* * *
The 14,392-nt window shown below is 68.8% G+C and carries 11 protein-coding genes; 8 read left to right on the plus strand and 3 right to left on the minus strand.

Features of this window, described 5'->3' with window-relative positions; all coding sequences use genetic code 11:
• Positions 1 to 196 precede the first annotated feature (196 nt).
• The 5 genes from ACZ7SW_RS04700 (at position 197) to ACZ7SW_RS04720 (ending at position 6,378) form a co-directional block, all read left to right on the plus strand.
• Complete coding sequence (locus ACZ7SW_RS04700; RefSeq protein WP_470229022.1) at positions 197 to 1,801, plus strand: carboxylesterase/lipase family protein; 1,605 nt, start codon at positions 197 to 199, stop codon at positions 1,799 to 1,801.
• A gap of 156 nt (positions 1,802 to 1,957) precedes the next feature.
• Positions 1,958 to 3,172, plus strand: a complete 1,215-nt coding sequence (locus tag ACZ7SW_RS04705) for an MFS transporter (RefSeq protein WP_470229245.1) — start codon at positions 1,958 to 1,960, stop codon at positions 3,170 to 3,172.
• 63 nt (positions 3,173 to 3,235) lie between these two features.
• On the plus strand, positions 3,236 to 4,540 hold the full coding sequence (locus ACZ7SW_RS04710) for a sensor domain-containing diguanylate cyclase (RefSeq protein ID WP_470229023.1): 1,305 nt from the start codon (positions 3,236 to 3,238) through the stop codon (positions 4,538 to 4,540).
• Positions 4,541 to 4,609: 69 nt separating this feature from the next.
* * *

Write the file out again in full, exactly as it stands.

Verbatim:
The 14,392-nt window shown below is 68.8% G+C and carries 11 protein-coding genes; 8 read left to right on the plus strand and 3 right to left on the minus strand.

Features of this window, described 5'->3' with window-relative positions; all coding sequences use genetic code 11:
• Positions 1 to 196 precede the first annotated feature (196 nt).
• The 5 genes from ACZ7SW_RS04700 (at position 197) to ACZ7SW_RS04720 (ending at position 6,378) form a co-directional block, all read left to right on the plus strand.
• Complete coding sequence (locus ACZ7SW_RS04700; RefSeq protein WP_470229022.1) at positions 197 to 1,801, plus strand: carboxylesterase/lipase family protein; 1,605 nt, start codon at positions 197 to 199, stop codon at positions 1,799 to 1,801.
• A gap of 156 nt (positions 1,802 to 1,957) precedes the next feature.
• Positions 1,958 to 3,172, plus strand: a complete 1,215-nt coding sequence (locus tag ACZ7SW_RS04705) for an MFS transporter (RefSeq protein WP_470229245.1) — start codon at positions 1,958 to 1,960, stop codon at positions 3,170 to 3,172.
• 63 nt (positions 3,173 to 3,235) lie between these two features.
• On the plus strand, positions 3,236 to 4,540 hold the full coding sequence (locus ACZ7SW_RS04710) for a sensor domain-containing diguanylate cyclase (RefSeq protein ID WP_470229023.1): 1,305 nt from the start codon (positions 3,236 to 3,238) through the stop codon (positions 4,538 to 4,540).
• Positions 4,541 to 4,609: 69 nt separating this feature from the next.